Apple and Google: what’s next?

“In the high-stakes race to bring Internet entertainment from the PC to the TV, Apple and Google were already at the head of the pack. By joining forces, the electronics maker and search giant just extended their lead,” Arik Hesseldahl reports for BusinessWeek.

“On May 30, Apple Chief Executive Steve Jobs said Apple TV, the company’s newly introduced device that transmits digital entertainment to television sets, will begin carrying clips from Google’s YouTube. For Apple, the addition of content from an already popular video-sharing site could help sell more Apple TV units, says Tim Bajarin, president of technology consultant Creative Strategies. ‘With YouTube, [Jobs] might have struck a new nerve and in the process gotten more interest,’ he says,” Hesseldahl reports.

“And it’s likely to be a harbinger of future cooperation between the two companies, especially considering their existing ties. ‘You can’t rule out more collaboration,’ Bajarin says. Google CEO Eric Schmidt and Google adviser Al Gore sit on Apple’s board of directors. The companies have a history of collaboration. A Google Maps application, complete with satellite photos, was one of the headline features Jobs demonstrated when he first unveiled the iPhone in January,” Hesseldahl reports.

“How might Google and Apple build on their bonds? Apple TV could incorporate additional Google features, like the ability to search for clips instead of navigating Apple TV’s existing control panel, which is more like that of a digital video recorder, Bajarin says. Whatever role Google and its tools play in the future of Apple TV, it’s apparent Apple has big plans with regard to downloadable video in the living room, and it’s natural to expect that the relatively low-quality video available on sites like YouTube will only improve,” ,” Hesseldahl reports.

Hesseldahl reports, “No doubt scores of online video services that either mimic YouTube or approach online video distribution in different ways will start jockeying for Apple’s attention and a partnership deal similar to Google’s,” Hesseldahl reports. “At times, Apple TV has appeared something of a sideshow to the iPhone, the music-playing mobile phone to be released with AT&T in June. But the Google partnership and the possibilities it presents demonstrate the digital-TV box will hold its own in the pantheon of Apple products. Says Gartenberg, ‘Wherever iTunes can go, Apple TV can follow.'”

Much more in the full article here.


  1. GPS integration into the iPhone, there is SO MUCH that can go on with this it’s not even funny.

    How about driving down a road on your iPhone in full video from Google, before doing it in actuality?

    Take a road trip from your iPhone/computer and map it out before you go? Places to go, trails to hike, best times to visit and leave, avoiding traffic and so forth.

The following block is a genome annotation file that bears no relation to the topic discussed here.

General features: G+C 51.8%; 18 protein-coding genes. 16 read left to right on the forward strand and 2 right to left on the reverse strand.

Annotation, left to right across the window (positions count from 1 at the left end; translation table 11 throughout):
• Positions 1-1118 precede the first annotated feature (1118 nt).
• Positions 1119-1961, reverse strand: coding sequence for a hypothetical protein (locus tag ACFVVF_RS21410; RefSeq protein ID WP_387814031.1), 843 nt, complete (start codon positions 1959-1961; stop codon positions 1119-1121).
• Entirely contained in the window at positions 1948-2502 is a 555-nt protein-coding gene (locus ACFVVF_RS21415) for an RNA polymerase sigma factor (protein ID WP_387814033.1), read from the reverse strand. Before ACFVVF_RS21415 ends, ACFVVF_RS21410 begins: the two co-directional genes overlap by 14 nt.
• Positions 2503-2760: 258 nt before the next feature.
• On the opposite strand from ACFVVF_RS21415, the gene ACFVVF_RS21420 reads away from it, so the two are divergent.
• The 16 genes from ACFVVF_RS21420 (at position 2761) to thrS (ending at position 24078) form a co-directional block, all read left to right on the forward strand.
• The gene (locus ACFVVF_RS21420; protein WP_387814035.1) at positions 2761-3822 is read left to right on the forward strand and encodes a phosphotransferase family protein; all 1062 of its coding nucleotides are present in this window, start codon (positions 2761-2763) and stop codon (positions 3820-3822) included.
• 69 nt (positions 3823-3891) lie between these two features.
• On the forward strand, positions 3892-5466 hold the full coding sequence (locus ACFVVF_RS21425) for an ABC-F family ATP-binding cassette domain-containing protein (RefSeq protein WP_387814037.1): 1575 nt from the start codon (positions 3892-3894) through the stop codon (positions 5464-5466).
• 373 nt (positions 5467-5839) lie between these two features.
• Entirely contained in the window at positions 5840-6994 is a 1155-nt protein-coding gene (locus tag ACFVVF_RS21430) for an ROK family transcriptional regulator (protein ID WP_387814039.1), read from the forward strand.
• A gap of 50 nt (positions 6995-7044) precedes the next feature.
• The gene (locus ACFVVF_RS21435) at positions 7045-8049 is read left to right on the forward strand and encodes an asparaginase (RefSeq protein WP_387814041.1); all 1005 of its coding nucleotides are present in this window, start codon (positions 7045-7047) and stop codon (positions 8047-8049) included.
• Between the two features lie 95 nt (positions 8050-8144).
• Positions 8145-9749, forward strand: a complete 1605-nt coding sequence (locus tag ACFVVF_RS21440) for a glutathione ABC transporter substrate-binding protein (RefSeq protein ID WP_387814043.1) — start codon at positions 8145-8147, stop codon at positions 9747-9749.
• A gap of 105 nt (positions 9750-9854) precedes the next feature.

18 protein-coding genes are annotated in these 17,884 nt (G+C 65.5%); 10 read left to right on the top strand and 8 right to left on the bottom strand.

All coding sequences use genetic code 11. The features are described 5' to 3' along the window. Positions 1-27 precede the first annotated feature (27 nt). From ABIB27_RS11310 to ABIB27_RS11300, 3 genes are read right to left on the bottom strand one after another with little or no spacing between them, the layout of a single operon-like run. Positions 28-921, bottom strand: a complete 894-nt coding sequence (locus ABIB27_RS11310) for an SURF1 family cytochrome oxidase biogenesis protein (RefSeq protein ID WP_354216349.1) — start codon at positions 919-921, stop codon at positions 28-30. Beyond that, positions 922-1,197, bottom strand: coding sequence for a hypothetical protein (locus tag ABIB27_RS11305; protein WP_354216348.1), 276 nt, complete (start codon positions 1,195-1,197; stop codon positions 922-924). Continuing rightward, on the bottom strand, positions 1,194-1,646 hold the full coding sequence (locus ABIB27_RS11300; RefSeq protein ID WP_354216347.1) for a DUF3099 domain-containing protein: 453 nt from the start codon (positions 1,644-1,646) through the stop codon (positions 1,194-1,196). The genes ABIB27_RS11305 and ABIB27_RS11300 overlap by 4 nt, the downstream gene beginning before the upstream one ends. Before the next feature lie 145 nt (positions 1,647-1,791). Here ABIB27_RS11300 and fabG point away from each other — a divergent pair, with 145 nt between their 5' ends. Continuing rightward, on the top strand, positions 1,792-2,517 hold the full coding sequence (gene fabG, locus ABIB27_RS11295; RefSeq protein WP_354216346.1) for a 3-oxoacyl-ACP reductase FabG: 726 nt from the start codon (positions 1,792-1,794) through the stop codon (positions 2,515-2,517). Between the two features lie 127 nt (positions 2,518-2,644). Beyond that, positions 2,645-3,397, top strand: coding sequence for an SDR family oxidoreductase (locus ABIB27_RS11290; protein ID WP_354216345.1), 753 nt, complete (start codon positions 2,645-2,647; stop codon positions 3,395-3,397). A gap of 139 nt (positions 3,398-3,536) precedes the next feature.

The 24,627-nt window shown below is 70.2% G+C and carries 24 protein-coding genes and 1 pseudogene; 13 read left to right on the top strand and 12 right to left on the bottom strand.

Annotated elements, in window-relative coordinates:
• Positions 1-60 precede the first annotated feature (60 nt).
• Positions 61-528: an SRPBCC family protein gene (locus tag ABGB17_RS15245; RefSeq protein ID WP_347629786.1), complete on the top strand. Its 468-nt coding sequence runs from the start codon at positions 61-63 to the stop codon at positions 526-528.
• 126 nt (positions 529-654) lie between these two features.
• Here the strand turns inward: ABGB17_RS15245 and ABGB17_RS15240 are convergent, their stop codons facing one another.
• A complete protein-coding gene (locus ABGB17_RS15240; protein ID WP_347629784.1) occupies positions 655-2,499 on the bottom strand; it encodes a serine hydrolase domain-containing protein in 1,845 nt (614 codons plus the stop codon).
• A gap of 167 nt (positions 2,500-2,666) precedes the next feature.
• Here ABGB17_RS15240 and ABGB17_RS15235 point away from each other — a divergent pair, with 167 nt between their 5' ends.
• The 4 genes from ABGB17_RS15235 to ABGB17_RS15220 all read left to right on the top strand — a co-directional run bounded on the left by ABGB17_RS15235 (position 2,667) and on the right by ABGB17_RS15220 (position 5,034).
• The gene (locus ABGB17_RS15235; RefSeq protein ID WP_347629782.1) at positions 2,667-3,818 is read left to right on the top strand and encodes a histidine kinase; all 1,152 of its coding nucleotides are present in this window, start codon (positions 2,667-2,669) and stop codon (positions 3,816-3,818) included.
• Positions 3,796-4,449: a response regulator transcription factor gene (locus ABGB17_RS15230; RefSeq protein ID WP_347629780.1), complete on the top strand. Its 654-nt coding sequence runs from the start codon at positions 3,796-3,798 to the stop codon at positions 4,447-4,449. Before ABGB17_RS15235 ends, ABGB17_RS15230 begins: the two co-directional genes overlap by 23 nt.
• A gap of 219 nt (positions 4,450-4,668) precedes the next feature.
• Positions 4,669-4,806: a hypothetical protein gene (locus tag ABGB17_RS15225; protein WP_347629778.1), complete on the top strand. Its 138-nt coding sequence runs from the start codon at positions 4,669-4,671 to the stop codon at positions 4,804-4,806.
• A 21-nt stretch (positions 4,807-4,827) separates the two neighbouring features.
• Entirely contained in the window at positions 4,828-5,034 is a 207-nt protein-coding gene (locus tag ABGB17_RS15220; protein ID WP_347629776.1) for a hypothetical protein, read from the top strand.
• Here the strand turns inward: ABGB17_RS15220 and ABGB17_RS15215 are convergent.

Scheduling everything on the iPhone, track your progress etc?

    Track backups and accidents and have the iPhone warn you and give a alternate route?

    There is a million things that could go on with this if the iPhone had GPS combined with a internet connection.

  2. Frigging laser beams on their heads!

    No seriously, the technology exists for laser projectors. The iPhone, while hooked up to a external power source of course, have the ability to project via laser, the iPhones screen onto a wall or small portable foldup screen.

    You know as old Dr. Evil, my eyes are not getting any better to see 12pt type 5 inches away from my face.

    I have plenty of money. A billion gazillion dollars.

  3. Razors with <u>six</u> blades and built-in wi-fi, optional food processor, multi-touch handles, GPS, e-mail with dating service alerts, Bluetooth, USB 2.0, iPod attachment, 14 refrigerated Comfort Zones™, cheese snack dispenser, CFC-free and on-site warranty.

  4. “The fact that Google seems to hate Microsoft in a big plus.”

    I wonder why? Oh yeah. I remember now.

    Ballmer: “I’m going to f***ing bury [Eric Schmidt], I have done it before, and I will do it again. I’m going to f***ing kill Google.”

  5. I think that EVERYONE (including the press) is missing the point here with Apple TV.

    I believe that in the not-too-distant future, (when Apple has all of the pieces in place) you will see Disney release a mid-major HD movie on iTunes at the same time it is released in the theaters or shortly after its theatrical debut, possibly supported by Google ads (or maps related to the movie!). Another possible scenario is a ‘mini-featurette’ exclusive to iTunes leading to the release of an upcoming Disney film to generate interest or ‘buzz’.

    The studios are scared to death of releasing movies in HD format and it will be up to Jobs (Apple) and iTunes to show them they can do so without fear of piracy. If Apple can show that such content goes no further than a Mac/Apple TV/iPod triumvirate, more will follow. The market will then be established, the floodgates will open and Apple will be THE major player (once again!) to facilitate it all.

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